If you could swap places with just one of your characters who would it be and why?
|Book One of the Posh Hits Story|
Ooh this is a tough one. I don’t know because the main character from my murder ‘mystery’ series, Posh Hits, the ‘hero’ Cressida loses her first husband and is devastated by his death. So I wouldn’t want to experience that. Plus, as will become clear to anyone who reads the books, she’s not a very nice lady!
Maybe I could swap places with Dottie, the protagonist from a new series of books set in the 1930s. So far it’s quite a genteel murder mystery, plus she earns a living as a mannequin or model, so she’s slim and tall and beautiful, whereas I am not! Yes, I think I’ll be Dottie Manderson, my 1930s heroine from Night and Day. Plus she’s young, only 20 years old.
What are you currently working on?
I’m spreading myself thin as always. I’m revising the third Posh Hits story, Check Mate, ready to be published in February (available to pre-order on Amazon J) I am also doing NaNoWriMo this year, as I have for several years now. This is the Night and Day one set in London in the 1930s, featuring Dottie Manderson who on her way to her sister’s house one November evening, finds a man lying on the pavement, clearly dying, and as she tries to help him, instead of giving her a clue to the crime, or a message for his loved ones, he sings a few lines from the song Night and Day to her, then dies. My NaNovels always need quite a bit of rewriting, as you write at such a speed with little regard for ‘form’, shall we say, the emphasis is all about banging the words down on the page. But hopefully that will be out in a year. There are always new stories, long and short, to write and blogs to write, and books to read, and my work as an editor and proofreader, and I have a mountain of stories I want to revise and rewrite and publish. Never a dull moment! There’s always more to do than time to do it in.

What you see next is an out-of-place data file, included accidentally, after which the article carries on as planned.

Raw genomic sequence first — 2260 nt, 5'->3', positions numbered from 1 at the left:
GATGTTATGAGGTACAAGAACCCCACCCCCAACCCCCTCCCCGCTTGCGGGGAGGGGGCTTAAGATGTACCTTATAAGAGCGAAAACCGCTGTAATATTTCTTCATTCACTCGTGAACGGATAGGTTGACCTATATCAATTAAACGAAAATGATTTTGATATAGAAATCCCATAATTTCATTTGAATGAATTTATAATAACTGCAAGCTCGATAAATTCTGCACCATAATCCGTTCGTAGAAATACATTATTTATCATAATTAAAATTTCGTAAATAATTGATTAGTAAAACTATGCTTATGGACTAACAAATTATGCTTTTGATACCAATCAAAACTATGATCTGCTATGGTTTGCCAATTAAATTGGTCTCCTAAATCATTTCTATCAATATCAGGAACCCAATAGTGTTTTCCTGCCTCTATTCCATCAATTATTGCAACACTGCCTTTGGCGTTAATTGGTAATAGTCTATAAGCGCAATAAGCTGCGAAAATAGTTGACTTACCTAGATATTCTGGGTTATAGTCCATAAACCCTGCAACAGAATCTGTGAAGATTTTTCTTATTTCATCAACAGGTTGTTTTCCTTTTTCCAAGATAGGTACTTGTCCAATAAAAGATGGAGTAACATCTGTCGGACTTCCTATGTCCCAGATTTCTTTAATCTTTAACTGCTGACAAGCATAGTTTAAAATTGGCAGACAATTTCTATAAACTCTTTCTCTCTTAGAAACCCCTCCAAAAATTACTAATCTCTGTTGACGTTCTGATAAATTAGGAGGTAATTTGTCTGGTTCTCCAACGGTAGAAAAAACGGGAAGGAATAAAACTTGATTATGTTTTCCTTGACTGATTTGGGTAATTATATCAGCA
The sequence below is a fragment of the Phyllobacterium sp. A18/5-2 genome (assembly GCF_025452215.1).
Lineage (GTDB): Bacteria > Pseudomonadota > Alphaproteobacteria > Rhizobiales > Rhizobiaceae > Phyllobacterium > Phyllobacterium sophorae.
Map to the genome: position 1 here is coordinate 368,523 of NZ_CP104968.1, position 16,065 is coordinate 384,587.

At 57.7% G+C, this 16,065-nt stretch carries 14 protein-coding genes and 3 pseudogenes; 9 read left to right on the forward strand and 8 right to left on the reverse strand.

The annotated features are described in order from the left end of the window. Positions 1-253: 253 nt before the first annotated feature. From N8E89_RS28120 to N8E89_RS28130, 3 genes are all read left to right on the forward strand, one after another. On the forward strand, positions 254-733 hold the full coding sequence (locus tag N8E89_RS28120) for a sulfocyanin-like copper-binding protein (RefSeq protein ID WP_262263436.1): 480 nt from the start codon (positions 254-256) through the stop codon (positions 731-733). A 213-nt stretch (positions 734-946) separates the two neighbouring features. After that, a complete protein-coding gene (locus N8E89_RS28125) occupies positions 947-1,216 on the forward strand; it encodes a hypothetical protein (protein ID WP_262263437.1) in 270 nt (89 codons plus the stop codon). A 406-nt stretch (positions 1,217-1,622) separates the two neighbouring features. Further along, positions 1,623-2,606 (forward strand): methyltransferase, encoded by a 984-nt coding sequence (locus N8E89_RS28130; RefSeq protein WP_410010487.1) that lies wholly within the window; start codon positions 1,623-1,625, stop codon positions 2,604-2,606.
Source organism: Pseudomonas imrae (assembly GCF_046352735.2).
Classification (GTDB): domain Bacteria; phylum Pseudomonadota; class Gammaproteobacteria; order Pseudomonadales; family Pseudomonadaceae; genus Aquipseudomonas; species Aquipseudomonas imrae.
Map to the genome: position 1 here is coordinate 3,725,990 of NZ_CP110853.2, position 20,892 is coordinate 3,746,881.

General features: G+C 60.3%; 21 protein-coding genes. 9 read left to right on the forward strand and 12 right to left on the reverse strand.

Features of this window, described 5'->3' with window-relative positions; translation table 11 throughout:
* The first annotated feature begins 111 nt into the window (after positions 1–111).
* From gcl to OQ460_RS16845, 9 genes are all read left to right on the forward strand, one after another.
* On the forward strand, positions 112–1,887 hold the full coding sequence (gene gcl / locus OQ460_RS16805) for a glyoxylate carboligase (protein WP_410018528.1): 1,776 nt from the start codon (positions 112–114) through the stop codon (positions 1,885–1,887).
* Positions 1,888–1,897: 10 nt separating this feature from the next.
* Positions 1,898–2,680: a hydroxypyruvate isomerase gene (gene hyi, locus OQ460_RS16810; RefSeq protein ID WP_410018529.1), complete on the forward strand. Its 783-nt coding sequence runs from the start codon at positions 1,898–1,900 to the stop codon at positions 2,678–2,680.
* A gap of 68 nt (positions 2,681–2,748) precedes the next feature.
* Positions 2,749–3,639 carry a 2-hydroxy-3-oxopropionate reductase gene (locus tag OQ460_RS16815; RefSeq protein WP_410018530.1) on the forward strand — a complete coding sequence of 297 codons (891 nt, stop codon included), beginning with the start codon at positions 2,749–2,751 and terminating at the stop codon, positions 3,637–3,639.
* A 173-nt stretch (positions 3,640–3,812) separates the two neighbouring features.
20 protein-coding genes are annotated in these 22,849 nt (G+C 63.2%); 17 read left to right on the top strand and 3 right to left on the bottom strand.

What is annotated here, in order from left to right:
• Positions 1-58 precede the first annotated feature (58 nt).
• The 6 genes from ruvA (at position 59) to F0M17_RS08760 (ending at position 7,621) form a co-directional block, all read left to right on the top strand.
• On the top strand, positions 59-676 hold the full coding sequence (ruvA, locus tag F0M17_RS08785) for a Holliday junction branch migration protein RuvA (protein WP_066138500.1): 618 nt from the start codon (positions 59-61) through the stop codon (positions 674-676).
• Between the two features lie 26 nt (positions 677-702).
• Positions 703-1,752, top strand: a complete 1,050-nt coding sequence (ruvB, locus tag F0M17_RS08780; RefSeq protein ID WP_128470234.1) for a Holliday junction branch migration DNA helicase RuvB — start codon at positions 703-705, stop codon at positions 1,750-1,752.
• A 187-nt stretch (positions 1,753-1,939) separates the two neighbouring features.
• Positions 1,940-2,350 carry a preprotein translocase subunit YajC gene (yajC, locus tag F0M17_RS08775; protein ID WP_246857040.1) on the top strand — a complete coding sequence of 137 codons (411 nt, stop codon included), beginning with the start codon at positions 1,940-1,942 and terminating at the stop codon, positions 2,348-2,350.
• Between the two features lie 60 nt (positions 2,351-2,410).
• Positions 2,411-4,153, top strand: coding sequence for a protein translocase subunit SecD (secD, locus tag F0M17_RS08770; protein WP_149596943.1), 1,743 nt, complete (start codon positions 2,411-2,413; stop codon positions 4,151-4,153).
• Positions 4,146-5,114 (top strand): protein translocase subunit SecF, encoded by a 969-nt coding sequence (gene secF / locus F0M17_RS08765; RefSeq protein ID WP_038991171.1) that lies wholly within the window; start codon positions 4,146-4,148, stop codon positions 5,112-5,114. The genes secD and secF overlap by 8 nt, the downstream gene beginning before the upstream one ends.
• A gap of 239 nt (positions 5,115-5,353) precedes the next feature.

You can invite 4 characters from fiction, history or celebrity to your dinner table. Who would you choose and why?
But will they get on? So many literary detectives don’t function terribly well with people, so that’s a difficult area to choose from.
Obviously I’d have to have Elizabeth Bennett, as I love Pride and Prejudice, and I’d have Miss Silver from the Patricia Wentworth murder mysteries. Miss Silver is an elderly ‘private enquiry agent’ and she would knit and get into conversation with everyone, and if anyone got a bit big for their boots, Miss Silver would take them down a peg or two with just a look. And Elizabeth Bennett could be relied upon to help Miss Silver along with witty conversation. I’d maybe have Richard the Second from my favourite Shakespearean play there, if he would deign to grace my humble abode, because I love his big speech—I’d maybe get him to stand up after dinner and do it for us, in front of the fire. ‘I have been studying how to compare/This prison where I live unto the world…’ This is the one where he says those amazing lines ‘I wasted time, now doth time waste me’, which always leave me feeling humbled and emotional. It would be worth putting up with his pomp just to hear that. And fourth…maybe Ellis Peters’ Brother Cadfael—he could tell a yarn or two, I reckon. Plus he and Miss Silver could compare notes. He could talk about the Crusades with Richard 2 and enjoy witty retorts and jokes with Elizabeth. He always seemed to be not only a great detective but a sincere and caring human.
Blast, just realised, I should have chosen a celebrity chef, that way I wouldn’t have to cook…But then Miss Silver has a cook/housekeeper who makes wonderful scones…
Where to find Caron Allan:-